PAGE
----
The Netherlands, Belgium


In August 1991 a failed coup d’état attempt (known as Putsch) led by a group of hard- core communists in Moscow, ended the 70-year-long rule of the Soviets. The USSR collapsed soon after, and the tricolour of the sovereign Russian Federation flew over Kremlin.
As president Gorbachev was detained by the coup leaders, state-run TV and radio channels, usurped by the putschists, broadcast Tchaikovsky’s “Swan Lake” instead of news bulletins, and crowds of protestors gathered around Moscow’s White House, preparing to defend the stronghold of democratic opposition led by Boris Yeltsin, in the city of Leningrad thousands of confused, scared, excited and desperate people poured into the streets to become a part of the event, which was supposed to change their destiny.
A quarter of a century later, Sergei Loznitsa revisits the dramatic moments of August 1991 and casts an eye on the event which was hailed worldwide as the birth of "Russian democracy". What really happened in Russia in August 1991? What was the driving force behind the crowds on the Palace Square in Leningrad? What exactly are we witnessing: the collapse or the regime or its’ creative re-branding? Who are these people looking at the camera: victors or victims?

Director's Statement

In “The Event” I tried to develop my method of working with archival material. I am fascinated and enchanted with the aura of Leningrad/Petersburg, and I am excited by the opportunity to continue the cinematic chronicles of this city. Just as in “Blockade”, the footage of “The Event” documents the life of the city at the time of a historical calamity. Perhaps, not as tragic, as it was in “Blockade”, but nevertheless, crucially significant.
Mythology created around the events of the 1991 Putsch has overshadowed the actual facts, and it is only now – 25 years later – that we can distance ourselves from the misconceptions, strip off the layers of propaganda and speculations, and see and judge the events in a contemporary context. What interests me most is not the politicians, but the people. The protagonists of the film are the citizens of Leningrad, living through the calamities of the coup d’état in August 1991.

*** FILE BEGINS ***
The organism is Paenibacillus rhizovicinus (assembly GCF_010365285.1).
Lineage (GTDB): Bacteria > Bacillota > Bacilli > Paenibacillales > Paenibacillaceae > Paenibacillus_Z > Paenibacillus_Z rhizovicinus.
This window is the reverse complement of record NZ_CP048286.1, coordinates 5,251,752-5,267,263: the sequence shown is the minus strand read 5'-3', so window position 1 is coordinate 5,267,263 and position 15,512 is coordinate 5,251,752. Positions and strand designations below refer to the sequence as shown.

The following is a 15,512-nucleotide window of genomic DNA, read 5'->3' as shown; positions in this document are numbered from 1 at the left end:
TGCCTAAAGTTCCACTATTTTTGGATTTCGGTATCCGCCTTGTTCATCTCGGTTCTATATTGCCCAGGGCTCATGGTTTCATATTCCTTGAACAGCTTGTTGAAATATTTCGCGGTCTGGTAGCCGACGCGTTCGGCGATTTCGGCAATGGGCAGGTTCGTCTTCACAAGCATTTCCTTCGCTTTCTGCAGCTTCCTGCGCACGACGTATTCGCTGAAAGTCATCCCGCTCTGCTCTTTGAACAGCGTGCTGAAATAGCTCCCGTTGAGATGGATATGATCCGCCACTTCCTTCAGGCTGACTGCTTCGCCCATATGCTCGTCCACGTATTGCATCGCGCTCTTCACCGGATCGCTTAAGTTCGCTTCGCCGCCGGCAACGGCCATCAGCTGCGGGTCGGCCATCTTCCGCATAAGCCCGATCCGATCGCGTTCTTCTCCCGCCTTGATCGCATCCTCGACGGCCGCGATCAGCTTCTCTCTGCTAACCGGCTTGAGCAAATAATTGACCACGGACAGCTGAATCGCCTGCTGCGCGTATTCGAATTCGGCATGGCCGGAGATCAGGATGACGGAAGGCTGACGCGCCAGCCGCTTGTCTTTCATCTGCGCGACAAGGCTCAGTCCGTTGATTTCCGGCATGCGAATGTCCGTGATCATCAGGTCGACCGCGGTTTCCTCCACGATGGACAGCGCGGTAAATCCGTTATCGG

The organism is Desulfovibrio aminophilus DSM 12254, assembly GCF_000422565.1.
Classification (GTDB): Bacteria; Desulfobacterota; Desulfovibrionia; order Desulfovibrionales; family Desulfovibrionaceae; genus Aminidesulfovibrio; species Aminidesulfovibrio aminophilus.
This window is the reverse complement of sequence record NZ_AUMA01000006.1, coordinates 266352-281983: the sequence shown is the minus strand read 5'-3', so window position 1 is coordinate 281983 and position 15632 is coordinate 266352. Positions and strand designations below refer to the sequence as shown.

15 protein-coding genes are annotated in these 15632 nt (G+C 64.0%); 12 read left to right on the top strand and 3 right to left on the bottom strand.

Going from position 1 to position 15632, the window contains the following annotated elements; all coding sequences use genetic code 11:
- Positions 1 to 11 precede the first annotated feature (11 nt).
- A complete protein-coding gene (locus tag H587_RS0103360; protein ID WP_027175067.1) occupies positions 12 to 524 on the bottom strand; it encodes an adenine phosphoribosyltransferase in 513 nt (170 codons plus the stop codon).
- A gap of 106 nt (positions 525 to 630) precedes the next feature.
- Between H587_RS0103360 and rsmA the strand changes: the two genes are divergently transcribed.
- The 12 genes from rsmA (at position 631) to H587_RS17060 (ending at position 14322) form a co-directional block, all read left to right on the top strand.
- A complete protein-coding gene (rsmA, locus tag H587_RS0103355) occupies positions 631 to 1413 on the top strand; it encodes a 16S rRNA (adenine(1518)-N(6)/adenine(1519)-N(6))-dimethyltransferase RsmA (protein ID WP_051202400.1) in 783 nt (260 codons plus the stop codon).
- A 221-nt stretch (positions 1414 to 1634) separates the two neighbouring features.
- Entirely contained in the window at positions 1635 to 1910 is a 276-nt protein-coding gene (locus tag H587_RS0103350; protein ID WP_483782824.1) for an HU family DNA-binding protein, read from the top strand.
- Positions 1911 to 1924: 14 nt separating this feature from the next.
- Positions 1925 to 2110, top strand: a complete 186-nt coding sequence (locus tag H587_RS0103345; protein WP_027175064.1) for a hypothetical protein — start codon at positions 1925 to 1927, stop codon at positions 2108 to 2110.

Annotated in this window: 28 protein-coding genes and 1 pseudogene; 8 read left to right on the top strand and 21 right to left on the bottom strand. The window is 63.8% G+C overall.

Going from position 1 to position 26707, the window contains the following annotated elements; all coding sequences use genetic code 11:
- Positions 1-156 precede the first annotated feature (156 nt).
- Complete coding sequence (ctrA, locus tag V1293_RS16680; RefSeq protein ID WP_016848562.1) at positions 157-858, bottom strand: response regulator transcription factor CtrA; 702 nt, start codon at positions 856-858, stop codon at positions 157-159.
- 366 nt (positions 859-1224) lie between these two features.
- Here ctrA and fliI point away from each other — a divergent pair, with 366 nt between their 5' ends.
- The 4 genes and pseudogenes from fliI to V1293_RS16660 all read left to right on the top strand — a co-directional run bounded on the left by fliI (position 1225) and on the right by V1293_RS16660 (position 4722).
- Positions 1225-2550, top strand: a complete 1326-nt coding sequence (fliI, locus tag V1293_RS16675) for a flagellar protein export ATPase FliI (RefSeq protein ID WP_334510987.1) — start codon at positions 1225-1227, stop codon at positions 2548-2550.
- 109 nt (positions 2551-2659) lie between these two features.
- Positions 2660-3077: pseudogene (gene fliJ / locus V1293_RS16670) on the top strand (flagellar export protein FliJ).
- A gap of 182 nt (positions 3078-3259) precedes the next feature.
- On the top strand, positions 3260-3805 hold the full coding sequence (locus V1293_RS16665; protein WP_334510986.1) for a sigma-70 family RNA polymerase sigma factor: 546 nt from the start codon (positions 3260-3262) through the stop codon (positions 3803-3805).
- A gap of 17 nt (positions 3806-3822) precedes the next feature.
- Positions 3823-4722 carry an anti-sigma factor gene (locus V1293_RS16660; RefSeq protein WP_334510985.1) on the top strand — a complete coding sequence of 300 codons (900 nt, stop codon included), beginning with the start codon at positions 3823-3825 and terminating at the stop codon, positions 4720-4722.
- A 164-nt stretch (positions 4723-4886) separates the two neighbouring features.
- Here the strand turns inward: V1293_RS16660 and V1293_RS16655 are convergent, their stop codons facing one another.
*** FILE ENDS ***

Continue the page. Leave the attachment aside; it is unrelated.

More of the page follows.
The film consists of episodes, arranged in chronological order, representing life of the city during those
days. We shall observe a gradual change in the mood and the spirit of the people: we shall see how ordinary
troublesome summer days. We can observe a gradual change in the mood and the spirit of the
life turns into history; people’s faces, singular close-ups taken in the crowd, bear witness to the spirit of the
people: we can see how ordinary life turns into history; people’s faces, singular close-ups taken in the
?me, which can not be found in history text books or transcripts of poli?cal speeches. Perhaps it is on those
crowd, bear witness to the spirit of the time, the description of which cannot be found in history text
faces, with their expression of confusion, disbelief, determina?on, anger, that we find the answer to the
books or transcripts of political speeches. Perhaps it is on those faces, with their expression of
ques?on – what happened in Russia in August 1991 and why it is that we are s?ll puzzled about the meaning
confusion, disbelief, determination, anger, that we find the answer to the question – what happened in
of this event today.
Russia in August 1991 and why it is that we are still puzzled about the meaning of this event today.

- Sergei Loznitsa

Director's Biography

Sergei Loznitsa, Ukrainian film maker, was born on September, 5th 1964. He grew up in Kiev, and in 1987 graduated from the Kiev Polytechnic with a degree in Applied Mathematics. In 1987-1991 Sergei worked as a scientist at the Kiev Institute of Cybernetics, specializing in artificial intelligence research.
In 1997 Loznitsa graduated from the Russian State Institute of Cinematography (VGIK) in Moscow, where he studied feature film making.
Sergei Loznitsa has been making documentary films since 1996, and he has directed 17 documentaries.
Sergei Loznitsa’s montage film “BLOCKADE” (2005) is based on the archive footage of besieged Leningrad.
Loznitsa’s feature debut “MY JOY” (2010) premiered in the main competition at the Festival de Cannes, and was followed by “IN THE FOG”, which premiered in the competition of the 65th Festival de Cannes in May 2012, where it was awarded FIPRESCI prize.
In 2013 Sergei Loznitsa launched a film production and distribution company ATOMS & VOID.
Sergei continues to work in both documentary and feature genres.

Today We Are Going To Build A House (documentary, 1996, 28 min)
Life, Autumn (documentary, 1998, 34 min)
The Train Stop (documentary, 2000, 25 min)
Settlement (documentary, 2001, 80 min)
Portrait (documentary, 2002, 28 min)
Landscape (documentary, 2003, 60 min)
Factory (documentary, 2004, 30 min)
Blockade (documentary, 2005, 52 min)
Artel (documentary, 2006, 30 min)
Revue (documentary, 2008, 83 min)
Northern Light (documentary, 2008, 52 min)
My Joy (feature, 2010, 127 min)
In the fog (feature, 2012, 128 min)
O Milagre de Santo António (documentary, 2012, 40 min)
Letter (documentary, 2013, 20 min)
Reflections/Bridges of Sarajevo (documentary, 2014, 17 min)
Maidan (documentary, 2014, 133 min)
The Old Jewish Cemetery (documentary, 2014, 20 min)
Sobytie/The Event (documentary, 2015, 74 min)

Cast & Crew

Directed by: Sergei Loznitsa

Written by: Sergei Loznitsa

Produced by: Sergei Loznitsa, Maria Choustova, Nicola Mazzanti

Editing: Sergei Loznitsa

Sound Design: Vladimir Golovnitski

Nominations and Awards

  • Documentary Selection 2016